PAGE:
It just got me contemplating, and thinking about how I haven’t been writing much, for years. Not really. Not the way I used to. Not anything other than blogs or journal entries. No poetry. No stories. No memoir. When I start, I write for a few days and then I turn away and just don’t want to go back to it. Something I’ve been sort of circling around for months now suddenly became crystallized.
I don’t write because I don’t want to feel.
And if I write, I will feel. And if I write, I will write about a particular situation and I don’t want to feel one sliver of it. I don’t. It was awful. I was in a horrible relationship – that is not to say the guy was horrible, I want to make that clear, and I was no saint either, not by far – but somehow the mixture of the two of us was destructive, to me anyway, in ways I couldn’t see until after he left. What kills me, the part I have the hardest time with, is my part in it all, the fact that I betrayed myself. I betrayed myself every day, day in and day out, every day we lived together. I did it so much it became invisible and I stopped even seeing it. For whatever reason, of all the things that happened, THAT is the part I have trouble accepting and facing, that betrayal of self. I shut my mouth about what I thought. I didn’t say anything when he would make these outrageously sexist comments that seriously offended me. I didn’t say anything when he ridiculed things I believed in politically, I just stopped saying them, or pretended to agree, to keep the peace. And then there were the things that were actually directed at me, that I still would never want to say b/c I feel so awful that I didn’t say anything. And those are just the surface-y things. It went so much deeper. I wasn’t myself. I wasn’t free to be myself. I’ve gone through a lot in my life, a lot of horrible shit in one way or another, and always I felt like there was some intrinsic, spiritual core inside me that survived, that sometimes was even enriched and deepened by loss in the right context, an inner guide of sort of led me through, and when things got really awful I would often have calming or sacred or healing experiences around nature. It always felt like that part of me didn’t survive that relationship. Maybe because I suppressed it and abandoned it at every turn. I’ve felt really lost. Really afraid to feel. Ever since. It’s been awhile now. I don’t want to keep feeling that way.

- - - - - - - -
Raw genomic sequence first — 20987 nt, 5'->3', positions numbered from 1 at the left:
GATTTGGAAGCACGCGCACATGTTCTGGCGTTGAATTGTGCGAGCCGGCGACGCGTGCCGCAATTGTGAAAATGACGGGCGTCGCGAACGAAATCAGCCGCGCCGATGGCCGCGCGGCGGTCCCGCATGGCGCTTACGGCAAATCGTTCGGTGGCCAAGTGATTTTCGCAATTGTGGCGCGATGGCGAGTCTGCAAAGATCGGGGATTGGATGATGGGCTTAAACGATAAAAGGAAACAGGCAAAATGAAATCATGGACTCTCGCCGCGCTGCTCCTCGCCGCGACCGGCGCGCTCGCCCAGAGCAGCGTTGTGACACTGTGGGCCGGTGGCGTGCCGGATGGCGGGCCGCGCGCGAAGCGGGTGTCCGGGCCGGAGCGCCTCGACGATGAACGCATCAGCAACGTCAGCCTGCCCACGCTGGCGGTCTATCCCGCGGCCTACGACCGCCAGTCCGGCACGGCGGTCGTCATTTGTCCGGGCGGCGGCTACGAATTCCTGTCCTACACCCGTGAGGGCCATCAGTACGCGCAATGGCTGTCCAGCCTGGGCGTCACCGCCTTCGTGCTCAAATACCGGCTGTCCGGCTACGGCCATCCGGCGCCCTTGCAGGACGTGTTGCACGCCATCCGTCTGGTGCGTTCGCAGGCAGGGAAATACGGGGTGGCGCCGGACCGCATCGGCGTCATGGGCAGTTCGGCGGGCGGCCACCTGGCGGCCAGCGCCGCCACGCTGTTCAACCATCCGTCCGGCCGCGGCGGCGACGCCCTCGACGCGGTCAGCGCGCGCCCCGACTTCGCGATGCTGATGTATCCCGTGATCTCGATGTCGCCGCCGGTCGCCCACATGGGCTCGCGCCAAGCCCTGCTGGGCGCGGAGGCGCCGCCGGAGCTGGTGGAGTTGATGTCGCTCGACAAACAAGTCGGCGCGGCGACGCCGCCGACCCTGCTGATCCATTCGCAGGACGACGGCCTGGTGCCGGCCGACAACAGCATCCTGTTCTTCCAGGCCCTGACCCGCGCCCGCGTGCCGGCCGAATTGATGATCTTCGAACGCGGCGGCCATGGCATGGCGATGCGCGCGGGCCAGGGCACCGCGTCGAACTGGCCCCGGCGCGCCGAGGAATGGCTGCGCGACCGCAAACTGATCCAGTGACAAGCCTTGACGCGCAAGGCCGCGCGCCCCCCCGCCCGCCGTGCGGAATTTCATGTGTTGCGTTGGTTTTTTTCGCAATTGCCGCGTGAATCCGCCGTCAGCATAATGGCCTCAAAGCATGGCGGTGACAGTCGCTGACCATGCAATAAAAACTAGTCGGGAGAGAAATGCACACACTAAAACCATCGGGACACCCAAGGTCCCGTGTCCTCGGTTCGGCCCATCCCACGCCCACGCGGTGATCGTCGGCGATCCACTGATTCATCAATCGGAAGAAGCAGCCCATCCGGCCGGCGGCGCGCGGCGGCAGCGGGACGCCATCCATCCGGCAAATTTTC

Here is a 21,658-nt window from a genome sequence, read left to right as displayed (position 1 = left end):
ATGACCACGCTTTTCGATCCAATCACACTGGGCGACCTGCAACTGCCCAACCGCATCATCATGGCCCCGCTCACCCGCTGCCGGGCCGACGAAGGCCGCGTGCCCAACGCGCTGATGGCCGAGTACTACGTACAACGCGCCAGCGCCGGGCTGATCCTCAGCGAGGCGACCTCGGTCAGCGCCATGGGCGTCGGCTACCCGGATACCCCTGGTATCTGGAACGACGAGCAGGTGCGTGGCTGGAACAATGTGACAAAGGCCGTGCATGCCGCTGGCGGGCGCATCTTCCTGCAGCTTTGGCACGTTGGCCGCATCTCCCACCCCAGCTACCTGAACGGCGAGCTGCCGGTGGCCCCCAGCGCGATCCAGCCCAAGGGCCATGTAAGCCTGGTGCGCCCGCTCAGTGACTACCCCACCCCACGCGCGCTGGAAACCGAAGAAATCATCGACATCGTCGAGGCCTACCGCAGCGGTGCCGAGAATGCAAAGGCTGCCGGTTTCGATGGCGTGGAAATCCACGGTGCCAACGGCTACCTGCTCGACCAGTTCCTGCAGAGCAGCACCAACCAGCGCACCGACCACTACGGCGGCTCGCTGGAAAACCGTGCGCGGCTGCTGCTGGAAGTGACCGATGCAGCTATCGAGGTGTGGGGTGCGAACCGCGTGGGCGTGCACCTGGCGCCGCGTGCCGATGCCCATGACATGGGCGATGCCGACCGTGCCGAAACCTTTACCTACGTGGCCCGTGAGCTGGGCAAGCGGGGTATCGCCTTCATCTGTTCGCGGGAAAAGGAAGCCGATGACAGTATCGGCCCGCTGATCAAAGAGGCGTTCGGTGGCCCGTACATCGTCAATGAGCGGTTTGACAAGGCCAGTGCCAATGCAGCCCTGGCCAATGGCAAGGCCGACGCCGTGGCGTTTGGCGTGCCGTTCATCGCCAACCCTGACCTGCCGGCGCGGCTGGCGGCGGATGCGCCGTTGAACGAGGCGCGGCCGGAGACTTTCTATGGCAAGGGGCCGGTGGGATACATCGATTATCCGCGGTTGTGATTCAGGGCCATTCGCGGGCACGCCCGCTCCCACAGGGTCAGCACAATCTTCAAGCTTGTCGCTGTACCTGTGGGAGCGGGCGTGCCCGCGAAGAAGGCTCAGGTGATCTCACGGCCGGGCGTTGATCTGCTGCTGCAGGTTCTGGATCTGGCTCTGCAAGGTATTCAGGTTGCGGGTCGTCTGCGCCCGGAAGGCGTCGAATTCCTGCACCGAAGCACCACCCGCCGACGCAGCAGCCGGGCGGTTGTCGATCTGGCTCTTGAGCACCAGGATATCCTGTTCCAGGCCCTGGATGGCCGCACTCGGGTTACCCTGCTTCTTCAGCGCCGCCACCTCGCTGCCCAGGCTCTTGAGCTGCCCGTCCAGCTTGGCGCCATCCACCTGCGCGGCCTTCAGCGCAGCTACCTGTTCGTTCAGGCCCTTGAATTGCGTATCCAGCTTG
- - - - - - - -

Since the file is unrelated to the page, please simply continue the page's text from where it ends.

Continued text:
And, sitting on that rock, I realized that continuing to not write is, in a way, just a continued betrayal. There are a million reasons not to write, but that, and the fact that it could be hard doesn’t mean I shouldn’t do it. All I know is, I feel like that story is inside me, screaming, clamoring louder and louder every day to be let out, to be put on paper so it can be real, so I can look at it and maybe see things I never saw, so I can write into truth that goes beyond what I consciously know, because that’s what happens when I write, other ways of knowing surface, some sort of healing alchemy stirs into motion. And I always feel better after. Not always during writing difficult things, but I always feel better after. And a lot of times it’s funny. I mean what can you do sometimes when things are really, really dark, how can you face that darkness without a way to laugh? So a lot of times it ends up funny in ways that surprise me, dark ways, ironic ways, funny ways that aren’t really funny, not really because they’re heartbreaking, but they’re also funny. And laughter, like crying, is release. But most of all, when I’m writing, I am really, distinctly myself with all my complexities and not the face I put on for anyone else, or the self I put on in this shitty situation, but wholly myself. And it is terrifying! But also rewarding. So I decided for 2010 I am going to write. I am carving out the time. I don’t know where it will take me, and I am really just writing for myself, longhand, but the point is, I am writing. At the moment I’m writing about writing, but still.